Genres: Comedy, Drama
When three generations of women collide, it isn't always pretty. In Georgia Rule, Lindsay Lohan (Mean Girls) stars as Rachel, a wild child whose mother Lilly (Felicity Huffman, Desperate Housewives) ships her off to Idaho ...  more »


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Movie Details

Genres: Comedy, Drama
Sub-Genres: Comedy, Drama
Studio: Universal
Format: DVD
Number of Discs: 1
SwapaDVD Credits: 1
Total Copies: 0
Members Wishing: 0
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Member Movie Reviews

Tracie C. from ALAMOGORDO, NM
Reviewed on 6/1/2009...
My 16 year old niece's synopsis of the movie:

Lindsay Lohan is basically a ho, and she gets in a lot of trouble. But she's really that way because she's had a hard life and her mom doesn't understand. But her grandma does and believes her, so she starts being a little better, but she's still a ho, but her and her grandma eventually become friends. And then her mom comes back and starts to act like a mom.

Interestingly, after seeing the niece was right on!

Movie Reviews

The most important rule to remember...
Andrew Ellington | I'm kind of everywhere | 12/08/2009
(1 out of 5 stars)

"...stay away from movies like this!

I don't know why I decided to watch this movie. I think I was bored or something like that. I had a ton of OTHER movies I could have been watching, but for some reason I decided that I wanted to watch something made in my lifetime, so I opted for this mess.

How does that Cher song go? "If I could turn back time." Yeah, something like that.

Fonda, Lohan and Huffman fumble their way through this clichéd mess of a ridiculous film that does nothing new, and provides us with no redeemable moments. The acting is atrocious by almost all parties outside of Dermot Mulroney, which is remarkable beings that I find him almost always flat and uninteresting. Cary Elwes has a certain `creepy' charisma, but his character is completely wasted on this dreadful script.

The film follows wild child Rachel as she is dumped at the doorstep of her grandmother Georgia by her self consumed mother, Lilly. Lilly is hoping that Georgia's idea of tough love (something Lilly resents herself) is going to whip Rachel into shape. It is apparent that Lilly doesn't believe in her mother's methods and so it is obvious that Lilly is not doing this for Rachel, she is doing this because she doesn't want to deal with it herself. She is selfish. Rachel quickly makes an impact on the community by dressing provocatively and throwing herself at anything with three legs (if you get my hint) and once allegations of abuse start flying, Georgia is calling Lilly and Lilly is calling Rachel and everyone is lying and defending and backpedaling and just making a total mockery of our intelligence.

This movie makes you feel stupid.

It also doesn't help that it feels like an after-school special.

The film is far from believable, which is sad because it almost makes fun of a very serious situation (child abuse is no joke). Lohan's clichéd and nearly comical antics are just forced and ridiculous to witness. Huffman's character is a monster, a total creep of a woman who turns the viewer off almost immediately. In fact, even her `good' act in the films end seems like a sacrifice. I've made it clear before, I'm not really a fan of Fonda, but I admit that I have been tantalized by her antics before. This is not one of those times. She is awful here.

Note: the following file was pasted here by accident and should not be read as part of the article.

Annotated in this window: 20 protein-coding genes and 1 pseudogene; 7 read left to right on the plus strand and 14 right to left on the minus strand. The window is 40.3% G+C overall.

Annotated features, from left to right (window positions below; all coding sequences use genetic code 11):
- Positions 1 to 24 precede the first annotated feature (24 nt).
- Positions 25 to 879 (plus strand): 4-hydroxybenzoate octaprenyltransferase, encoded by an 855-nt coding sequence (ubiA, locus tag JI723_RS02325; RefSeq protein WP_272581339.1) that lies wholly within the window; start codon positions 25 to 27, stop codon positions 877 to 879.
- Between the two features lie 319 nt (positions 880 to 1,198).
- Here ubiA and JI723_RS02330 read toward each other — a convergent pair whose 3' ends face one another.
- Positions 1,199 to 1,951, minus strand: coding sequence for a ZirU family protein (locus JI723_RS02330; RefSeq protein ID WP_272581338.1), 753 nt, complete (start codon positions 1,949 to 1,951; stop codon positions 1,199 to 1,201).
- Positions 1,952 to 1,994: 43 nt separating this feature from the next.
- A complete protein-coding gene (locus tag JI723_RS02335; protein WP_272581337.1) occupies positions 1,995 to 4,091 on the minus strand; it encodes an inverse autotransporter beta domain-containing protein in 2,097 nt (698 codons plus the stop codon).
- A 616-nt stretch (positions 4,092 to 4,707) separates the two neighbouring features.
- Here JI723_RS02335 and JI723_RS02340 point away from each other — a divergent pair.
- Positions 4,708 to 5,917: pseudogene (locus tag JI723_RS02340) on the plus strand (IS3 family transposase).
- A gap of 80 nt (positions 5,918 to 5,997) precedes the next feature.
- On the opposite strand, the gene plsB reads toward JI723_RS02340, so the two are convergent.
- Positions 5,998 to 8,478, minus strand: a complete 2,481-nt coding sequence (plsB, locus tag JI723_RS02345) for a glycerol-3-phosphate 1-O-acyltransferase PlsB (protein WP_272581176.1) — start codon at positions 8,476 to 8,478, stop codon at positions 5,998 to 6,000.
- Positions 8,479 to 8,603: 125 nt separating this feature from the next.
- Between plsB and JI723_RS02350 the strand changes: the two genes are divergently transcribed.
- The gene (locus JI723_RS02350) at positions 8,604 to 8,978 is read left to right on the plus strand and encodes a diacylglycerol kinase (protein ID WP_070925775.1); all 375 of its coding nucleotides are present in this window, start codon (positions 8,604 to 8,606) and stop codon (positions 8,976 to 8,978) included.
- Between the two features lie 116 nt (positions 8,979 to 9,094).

That is the word that should describe this movie; awful.

Portraying the community as simpletons who obsess about god was insulting. Portraying an abuse victim the way Lohan did was also insulting. Expecting us to side with ANY of these people, let alone CARE if things work out in the end, was just stupid. I think I'm done now."
Wonderful, a must see family drama
A. Kote | Philadelphia, PA | 12/30/2009
(5 out of 5 stars)

"Georgia Rule is one of the most painfully underappreciated movies of 2007, if not arguably the decade.

Having the misfortune to be released in a time when Lindsay Lohan's personal life began to overshadow her work, Georgia Rule suffered, with critics and the general public beginning to disdain Lohan, and setting forth biases that should have - but weren't - set aside when it came to her films. The misleading promotion didn't help matters either, and thus, Georgia Rule went on to become a Razzie nominee and a box office failure.

Georgia Rule is actually a fantastic family drama. Made by the director of Pretty Woman and The Princess Diaries, Georgia Rule is a powerful drama dealing with family relationships, child abuse, alcoholism, and estrangement. Sounds like a lot to take in from a film made by the same man who directed Kate Hudson's light comedy Raising Helen, but Georgia Rule works on a lot of levels. Often times a tearjerker, Georgia Rule still manages to be funny and an an enjoyable picture. The subjects it tackles are dark, but the film is light - and that's actually a positive here. Georgia Rule is like a chick flick, but with a strong script.

Led by three generations of top actresses - the legendary Jane Fonda, Desperate Housewives star and Oscar nominee Felicity Huffman, and the Mean Girls star Lindsay Lohan - the film excels in it's acting. Lohan actually delivers one of the best performances of her career, what once she described before release as being work she was genuinely proud of. Fonda shines as the title character Georgia, and Felicity, as usual, delivers a knockout performance as Rachel's (Lohan) mother.

My only hope for this film is that it gets the recognition it deserves. Georgia Rule is truly a wonderful and heartfelt movie that needs to be seen."